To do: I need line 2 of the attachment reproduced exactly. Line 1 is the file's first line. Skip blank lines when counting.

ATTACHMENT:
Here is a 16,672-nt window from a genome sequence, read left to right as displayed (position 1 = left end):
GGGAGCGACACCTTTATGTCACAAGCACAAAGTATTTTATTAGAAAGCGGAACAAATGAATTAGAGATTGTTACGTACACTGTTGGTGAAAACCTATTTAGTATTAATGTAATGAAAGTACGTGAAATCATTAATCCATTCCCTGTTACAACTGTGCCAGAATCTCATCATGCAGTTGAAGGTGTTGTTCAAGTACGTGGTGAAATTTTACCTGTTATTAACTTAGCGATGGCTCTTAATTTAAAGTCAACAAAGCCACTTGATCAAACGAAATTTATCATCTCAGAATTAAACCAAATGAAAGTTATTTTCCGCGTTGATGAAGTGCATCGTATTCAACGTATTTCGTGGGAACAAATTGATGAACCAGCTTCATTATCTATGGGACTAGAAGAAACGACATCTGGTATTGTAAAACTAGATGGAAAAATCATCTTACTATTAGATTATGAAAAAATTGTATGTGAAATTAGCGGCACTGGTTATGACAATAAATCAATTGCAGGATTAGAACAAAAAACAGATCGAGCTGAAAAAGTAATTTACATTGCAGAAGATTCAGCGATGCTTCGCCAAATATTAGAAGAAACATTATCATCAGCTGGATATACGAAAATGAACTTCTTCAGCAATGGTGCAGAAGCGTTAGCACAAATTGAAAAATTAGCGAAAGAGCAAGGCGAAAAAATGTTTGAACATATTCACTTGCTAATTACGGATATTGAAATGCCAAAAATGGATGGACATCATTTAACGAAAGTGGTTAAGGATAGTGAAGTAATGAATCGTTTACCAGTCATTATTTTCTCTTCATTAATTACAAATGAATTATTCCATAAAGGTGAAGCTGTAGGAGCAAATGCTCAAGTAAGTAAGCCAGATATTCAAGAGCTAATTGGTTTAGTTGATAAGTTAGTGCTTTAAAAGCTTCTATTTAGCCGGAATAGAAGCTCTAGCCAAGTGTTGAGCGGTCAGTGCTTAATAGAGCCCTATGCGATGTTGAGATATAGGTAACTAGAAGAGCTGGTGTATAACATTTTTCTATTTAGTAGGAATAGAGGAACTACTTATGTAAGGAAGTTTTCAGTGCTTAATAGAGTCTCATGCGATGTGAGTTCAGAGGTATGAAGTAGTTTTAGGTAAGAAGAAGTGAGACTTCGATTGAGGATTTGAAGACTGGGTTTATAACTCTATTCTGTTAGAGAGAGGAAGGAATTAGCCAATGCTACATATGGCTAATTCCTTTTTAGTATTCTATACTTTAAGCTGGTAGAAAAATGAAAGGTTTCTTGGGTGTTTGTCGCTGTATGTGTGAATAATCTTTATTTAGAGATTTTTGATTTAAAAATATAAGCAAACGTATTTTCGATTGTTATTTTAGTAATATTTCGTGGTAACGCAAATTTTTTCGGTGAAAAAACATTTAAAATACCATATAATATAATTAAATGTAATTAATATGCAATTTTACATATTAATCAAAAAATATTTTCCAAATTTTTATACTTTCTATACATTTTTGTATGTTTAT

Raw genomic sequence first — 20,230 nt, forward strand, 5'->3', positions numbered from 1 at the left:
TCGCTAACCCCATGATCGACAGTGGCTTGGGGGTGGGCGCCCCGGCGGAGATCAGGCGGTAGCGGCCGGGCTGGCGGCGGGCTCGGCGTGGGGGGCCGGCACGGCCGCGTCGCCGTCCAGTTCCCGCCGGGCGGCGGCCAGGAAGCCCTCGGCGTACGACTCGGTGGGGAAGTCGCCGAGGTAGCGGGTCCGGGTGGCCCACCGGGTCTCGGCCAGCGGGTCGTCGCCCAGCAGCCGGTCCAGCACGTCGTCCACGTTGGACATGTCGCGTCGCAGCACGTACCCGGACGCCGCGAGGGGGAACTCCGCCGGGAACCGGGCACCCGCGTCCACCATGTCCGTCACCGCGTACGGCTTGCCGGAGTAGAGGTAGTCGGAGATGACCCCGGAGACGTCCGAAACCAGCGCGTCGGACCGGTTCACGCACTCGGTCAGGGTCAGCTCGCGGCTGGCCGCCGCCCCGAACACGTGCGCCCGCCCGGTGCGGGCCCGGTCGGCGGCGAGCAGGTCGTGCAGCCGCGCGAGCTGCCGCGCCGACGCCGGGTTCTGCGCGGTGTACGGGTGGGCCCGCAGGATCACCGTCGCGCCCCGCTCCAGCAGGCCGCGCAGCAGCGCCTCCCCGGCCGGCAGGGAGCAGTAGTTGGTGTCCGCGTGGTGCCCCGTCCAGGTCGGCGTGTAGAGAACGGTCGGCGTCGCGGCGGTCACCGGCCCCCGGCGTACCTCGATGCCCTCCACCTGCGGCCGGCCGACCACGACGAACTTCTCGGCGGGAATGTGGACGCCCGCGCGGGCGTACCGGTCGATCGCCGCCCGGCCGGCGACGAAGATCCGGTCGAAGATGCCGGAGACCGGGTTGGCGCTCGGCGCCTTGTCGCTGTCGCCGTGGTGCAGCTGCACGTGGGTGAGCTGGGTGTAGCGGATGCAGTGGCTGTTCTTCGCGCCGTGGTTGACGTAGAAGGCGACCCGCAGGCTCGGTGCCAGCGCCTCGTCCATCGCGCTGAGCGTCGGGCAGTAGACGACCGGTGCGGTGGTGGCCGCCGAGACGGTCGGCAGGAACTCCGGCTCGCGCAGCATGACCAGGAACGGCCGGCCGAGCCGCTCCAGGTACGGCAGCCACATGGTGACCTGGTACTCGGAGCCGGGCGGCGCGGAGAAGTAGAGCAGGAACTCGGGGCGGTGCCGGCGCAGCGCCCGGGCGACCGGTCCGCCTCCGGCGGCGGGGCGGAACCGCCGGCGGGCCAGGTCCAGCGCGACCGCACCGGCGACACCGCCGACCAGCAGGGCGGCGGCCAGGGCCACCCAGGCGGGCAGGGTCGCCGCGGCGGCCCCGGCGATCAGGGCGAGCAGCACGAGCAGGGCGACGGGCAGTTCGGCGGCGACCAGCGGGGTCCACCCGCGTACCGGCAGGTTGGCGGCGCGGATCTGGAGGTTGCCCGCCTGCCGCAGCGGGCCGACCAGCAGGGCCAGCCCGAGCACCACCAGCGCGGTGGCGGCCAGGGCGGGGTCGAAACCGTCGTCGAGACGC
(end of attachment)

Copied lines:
GGGAGCGACACCTTTATGTCACAAGCACAAAGTATTTTATTAGAAAGCGGAACAAATGAATTAGAGATTGTTACGTACACTGTTGGTGAAAACCTATTTAGTATTAATGTAATGAAAGTACGTGAAATCATTAATCCATTCCCTGTTACAACTGTGCCAGAATCTCATCATGCAGTTGAAGGTGTTGTTCAAGTACGTGGTGAAATTTTACCTGTTATTAACTTAGCGATGGCTCTTAATTTAAAGTCAACAAAGCCACTTGATCAAACGAAATTTATCATCTCAGAATTAAACCAAATGAAAGTTATTTTCCGCGTTGATGAAGTGCATCGTATTCAACGTATTTCGTGGGAACAAATTGATGAACCAGCTTCATTATCTATGGGACTAGAAGAAACGACATCTGGTATTGTAAAACTAGATGGAAAAATCATCTTACTATTAGATTATGAAAAAATTGTATGTGAAATTAGCGGCACTGGTTATGACAATAAATCAATTGCAGGATTAGAACAAAAAACAGATCGAGCTGAAAAAGTAATTTACATTGCAGAAGATTCAGCGATGCTTCGCCAAATATTAGAAGAAACATTATCATCAGCTGGATATACGAAAATGAACTTCTTCAGCAATGGTGCAGAAGCGTTAGCACAAATTGAAAAATTAGCGAAAGAGCAAGGCGAAAAAATGTTTGAACATATTCACTTGCTAATTACGGATATTGAAATGCCAAAAATGGATGGACATCATTTAACGAAAGTGGTTAAGGATAGTGAAGTAATGAATCGTTTACCAGTCATTATTTTCTCTTCATTAATTACAAATGAATTATTCCATAAAGGTGAAGCTGTAGGAGCAAATGCTCAAGTAAGTAAGCCAGATATTCAAGAGCTAATTGGTTTAGTTGATAAGTTAGTGCTTTAAAAGCTTCTATTTAGCCGGAATAGAAGCTCTAGCCAAGTGTTGAGCGGTCAGTGCTTAATAGAGCCCTATGCGATGTTGAGATATAGGTAACTAGAAGAGCTGGTGTATAACATTTTTCTATTTAGTAGGAATAGAGGAACTACTTATGTAAGGAAGTTTTCAGTGCTTAATAGAGTCTCATGCGATGTGAGTTCAGAGGTATGAAGTAGTTTTAGGTAAGAAGAAGTGAGACTTCGATTGAGGATTTGAAGACTGGGTTTATAACTCTATTCTGTTAGAGAGAGGAAGGAATTAGCCAATGCTACATATGGCTAATTCCTTTTTAGTATTCTATACTTTAAGCTGGTAGAAAAATGAAAGGTTTCTTGGGTGTTTGTCGCTGTATGTGTGAATAATCTTTATTTAGAGATTTTTGATTTAAAAATATAAGCAAACGTATTTTCGATTGTTATTTTAGTAATATTTCGTGGTAACGCAAATTTTTTCGGTGAAAAAACATTTAAAATACCATATAATATAATTAAATGTAATTAATATGCAATTTTACATATTAATCAAAAAATATTTTCCAAATTTTTATACTTTCTATACATTTTTGTATGTTTAT